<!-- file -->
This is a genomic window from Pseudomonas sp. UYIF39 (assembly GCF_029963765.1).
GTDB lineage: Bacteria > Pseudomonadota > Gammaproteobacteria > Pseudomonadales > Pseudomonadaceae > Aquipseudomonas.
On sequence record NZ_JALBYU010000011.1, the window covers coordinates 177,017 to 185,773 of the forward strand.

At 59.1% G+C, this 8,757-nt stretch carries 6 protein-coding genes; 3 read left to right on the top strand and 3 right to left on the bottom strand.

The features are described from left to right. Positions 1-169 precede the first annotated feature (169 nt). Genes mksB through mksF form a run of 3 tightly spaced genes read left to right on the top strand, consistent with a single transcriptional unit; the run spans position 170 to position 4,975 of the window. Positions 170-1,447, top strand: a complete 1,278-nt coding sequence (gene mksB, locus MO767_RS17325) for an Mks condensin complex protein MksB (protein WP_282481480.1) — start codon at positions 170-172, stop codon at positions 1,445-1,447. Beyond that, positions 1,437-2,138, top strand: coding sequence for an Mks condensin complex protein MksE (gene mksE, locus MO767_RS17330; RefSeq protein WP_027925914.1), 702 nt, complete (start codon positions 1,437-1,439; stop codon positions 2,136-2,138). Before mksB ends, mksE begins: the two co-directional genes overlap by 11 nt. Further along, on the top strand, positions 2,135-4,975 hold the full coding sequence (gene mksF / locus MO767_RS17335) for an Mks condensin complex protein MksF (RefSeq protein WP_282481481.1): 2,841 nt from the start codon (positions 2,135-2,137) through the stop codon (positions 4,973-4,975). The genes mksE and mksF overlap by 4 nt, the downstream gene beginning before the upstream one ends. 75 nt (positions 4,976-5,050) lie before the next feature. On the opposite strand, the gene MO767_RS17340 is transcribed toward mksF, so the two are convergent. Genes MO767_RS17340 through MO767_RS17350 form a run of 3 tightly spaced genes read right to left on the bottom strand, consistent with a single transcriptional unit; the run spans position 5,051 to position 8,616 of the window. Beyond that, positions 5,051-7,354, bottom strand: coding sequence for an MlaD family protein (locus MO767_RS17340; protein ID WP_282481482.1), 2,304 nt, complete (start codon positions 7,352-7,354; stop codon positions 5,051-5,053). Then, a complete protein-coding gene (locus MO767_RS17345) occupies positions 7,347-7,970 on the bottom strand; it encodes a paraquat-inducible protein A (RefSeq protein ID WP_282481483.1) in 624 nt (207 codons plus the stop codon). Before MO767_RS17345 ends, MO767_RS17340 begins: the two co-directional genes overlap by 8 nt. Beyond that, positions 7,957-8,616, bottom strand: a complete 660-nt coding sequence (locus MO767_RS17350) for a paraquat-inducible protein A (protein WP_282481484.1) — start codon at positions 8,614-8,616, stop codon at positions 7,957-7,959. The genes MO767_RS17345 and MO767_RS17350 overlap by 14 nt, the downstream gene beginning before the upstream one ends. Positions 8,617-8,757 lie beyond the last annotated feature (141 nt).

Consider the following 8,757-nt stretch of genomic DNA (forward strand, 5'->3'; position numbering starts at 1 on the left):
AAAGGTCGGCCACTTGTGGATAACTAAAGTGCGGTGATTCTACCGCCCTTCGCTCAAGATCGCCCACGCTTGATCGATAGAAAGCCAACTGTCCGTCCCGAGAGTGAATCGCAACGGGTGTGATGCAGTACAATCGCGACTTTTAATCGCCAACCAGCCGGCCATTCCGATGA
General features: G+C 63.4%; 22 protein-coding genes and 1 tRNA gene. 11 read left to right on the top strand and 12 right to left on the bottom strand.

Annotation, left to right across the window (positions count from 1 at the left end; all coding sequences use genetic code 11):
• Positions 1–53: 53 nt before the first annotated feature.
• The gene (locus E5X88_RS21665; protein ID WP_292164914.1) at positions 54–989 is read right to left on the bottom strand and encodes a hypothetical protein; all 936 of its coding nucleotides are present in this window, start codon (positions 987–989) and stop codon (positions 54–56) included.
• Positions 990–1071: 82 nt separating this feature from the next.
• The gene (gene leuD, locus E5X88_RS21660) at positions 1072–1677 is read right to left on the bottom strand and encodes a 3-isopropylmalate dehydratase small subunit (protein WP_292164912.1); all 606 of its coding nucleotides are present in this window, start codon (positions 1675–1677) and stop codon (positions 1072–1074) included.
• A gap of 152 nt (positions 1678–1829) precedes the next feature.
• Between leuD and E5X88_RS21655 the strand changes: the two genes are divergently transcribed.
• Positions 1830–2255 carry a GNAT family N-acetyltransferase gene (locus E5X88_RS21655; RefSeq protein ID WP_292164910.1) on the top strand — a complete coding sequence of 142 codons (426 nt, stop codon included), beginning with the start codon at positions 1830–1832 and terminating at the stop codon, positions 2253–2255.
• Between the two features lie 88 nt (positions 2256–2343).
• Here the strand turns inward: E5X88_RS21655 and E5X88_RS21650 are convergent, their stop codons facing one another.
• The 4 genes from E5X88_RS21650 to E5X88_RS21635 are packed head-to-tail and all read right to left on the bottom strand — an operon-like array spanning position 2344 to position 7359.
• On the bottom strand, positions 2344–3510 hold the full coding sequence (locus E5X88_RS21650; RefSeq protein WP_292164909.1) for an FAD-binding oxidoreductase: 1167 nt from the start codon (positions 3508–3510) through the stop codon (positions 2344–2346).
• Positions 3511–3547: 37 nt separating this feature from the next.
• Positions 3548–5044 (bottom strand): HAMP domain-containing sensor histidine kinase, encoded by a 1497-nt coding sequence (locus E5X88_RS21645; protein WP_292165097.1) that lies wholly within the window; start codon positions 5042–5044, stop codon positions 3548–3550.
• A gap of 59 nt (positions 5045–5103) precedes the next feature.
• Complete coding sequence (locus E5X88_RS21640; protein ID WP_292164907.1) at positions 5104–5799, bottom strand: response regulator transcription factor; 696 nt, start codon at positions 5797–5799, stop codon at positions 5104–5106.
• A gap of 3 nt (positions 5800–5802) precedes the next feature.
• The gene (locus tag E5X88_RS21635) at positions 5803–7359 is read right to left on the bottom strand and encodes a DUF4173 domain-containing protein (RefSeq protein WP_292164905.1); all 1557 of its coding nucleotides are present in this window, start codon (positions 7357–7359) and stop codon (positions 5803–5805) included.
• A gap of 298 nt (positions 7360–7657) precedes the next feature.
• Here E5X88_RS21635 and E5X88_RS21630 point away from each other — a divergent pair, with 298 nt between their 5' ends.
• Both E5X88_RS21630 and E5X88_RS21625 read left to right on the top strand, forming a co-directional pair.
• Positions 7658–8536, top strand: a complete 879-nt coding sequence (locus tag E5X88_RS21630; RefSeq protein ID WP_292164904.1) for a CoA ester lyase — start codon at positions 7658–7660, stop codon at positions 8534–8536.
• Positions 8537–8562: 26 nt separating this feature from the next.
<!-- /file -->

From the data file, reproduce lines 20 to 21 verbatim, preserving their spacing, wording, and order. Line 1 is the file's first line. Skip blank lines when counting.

• On the bottom strand, positions 2344–3510 hold the full coding sequence (locus E5X88_RS21650; RefSeq protein WP_292164909.1) for an FAD-binding oxidoreductase: 1167 nt from the start codon (positions 3508–3510) through the stop codon (positions 2344–2346).
• Positions 3511–3547: 37 nt separating this feature from the next.